Generally, things cost more when they’re new. Cars, mobile phones, computers, TV’s, and other such popular products are more expensive when you buy the newer models.

Some people get a kick out of immediately owning the latest products on the market, often without any particular reason other than the satisfaction of having the newest. These enthusiasts are called early adopters, aficionados who always seem to have extra money to burn and often willing to do so.

Aside from bragging rights and the satisfaction of being trendy, there really is no significant advantage in being an early adopter. Buying a new model as soon as it hits the market, especially with electronic devices, is risky, whimsical, and impractical. Unless it has a new feature you really need, that new gadget is more expensive and probably would have annoying bugs you could’ve spared yourself from, had you waited a little longer.

Do your best to control your urge to buy every time you see those shiny new contraptions in shop windows.

If you can still call and text on your current mobile phone, and the apps are all working fine, then you don’t need that newer, supposedly faster one.

If you can still watch your favorite shows and movies on your current TV set, then you don’t need that latest one with a bazillion more pixels, which you probably won’t notice anyway.

If your current car still gets you to where you need to go without any fuss, then you don’t need this year’s model, which is probably practically the same as what you have.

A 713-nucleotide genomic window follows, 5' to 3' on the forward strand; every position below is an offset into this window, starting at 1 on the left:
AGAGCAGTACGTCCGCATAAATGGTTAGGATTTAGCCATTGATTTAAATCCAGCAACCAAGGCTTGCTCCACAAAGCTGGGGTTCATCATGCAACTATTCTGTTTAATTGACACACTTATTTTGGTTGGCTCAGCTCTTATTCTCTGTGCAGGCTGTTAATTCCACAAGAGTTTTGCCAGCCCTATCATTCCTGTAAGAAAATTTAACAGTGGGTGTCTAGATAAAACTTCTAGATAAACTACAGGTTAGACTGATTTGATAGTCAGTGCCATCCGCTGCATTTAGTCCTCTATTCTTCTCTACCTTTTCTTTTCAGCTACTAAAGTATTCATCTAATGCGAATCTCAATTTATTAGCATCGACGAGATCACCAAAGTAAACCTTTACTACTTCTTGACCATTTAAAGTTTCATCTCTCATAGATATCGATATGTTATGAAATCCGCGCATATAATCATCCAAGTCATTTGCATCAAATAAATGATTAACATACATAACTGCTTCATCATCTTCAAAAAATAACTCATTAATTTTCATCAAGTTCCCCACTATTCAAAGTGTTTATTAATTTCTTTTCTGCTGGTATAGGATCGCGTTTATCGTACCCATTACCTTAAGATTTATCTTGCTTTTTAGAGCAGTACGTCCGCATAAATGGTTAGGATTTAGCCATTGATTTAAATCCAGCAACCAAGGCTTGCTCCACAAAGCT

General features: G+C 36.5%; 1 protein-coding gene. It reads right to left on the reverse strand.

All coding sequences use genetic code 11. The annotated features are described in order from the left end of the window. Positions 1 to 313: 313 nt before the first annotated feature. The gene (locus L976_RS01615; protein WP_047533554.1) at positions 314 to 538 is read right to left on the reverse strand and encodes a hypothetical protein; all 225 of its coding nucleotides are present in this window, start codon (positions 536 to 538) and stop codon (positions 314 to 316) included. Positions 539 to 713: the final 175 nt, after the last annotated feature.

Replace your old things only when they get lost, have broken down, or when it already irreparably struggles to do what it needs to do for you.

Respect others.

You won’t understand why your friend collects old books when he can just read them on his computer as eBooks, the same way they won’t understand why you collect vinyl records and cassette tapes when you can just stream music off Spotify.

As mentioned, one man’s trash is another man’s treasure. We all have different tastes, hobbies, and passions. Respect the choices of others and they will respect yours. When they proudly show you what they consider as their wealth, be respectful and show appreciation like how you would like people to react when you proudly show them what you consider to be your wealth.

Wealth may traditionally mean material possessions, but you can also aim to have a wealth of experience. You can achieve this by traveling to many countries, exposing yourself to different cultures, going out of your way to meet new people, learning new skills and languages, and generally by just being adventurous and brave enough to try new things.

Wealth refers to the things money can buy, and while it’s okay to aspire for such, make sure that, along the way, you don’t lose that which money can’t buy—family, friends, health, career, integrity, reputation, and all the other intangible things that are important to you.

Photo by RODNAE Productions from Pexels 

Read more about how to properly handle your finances in Life Basic Strategy Guide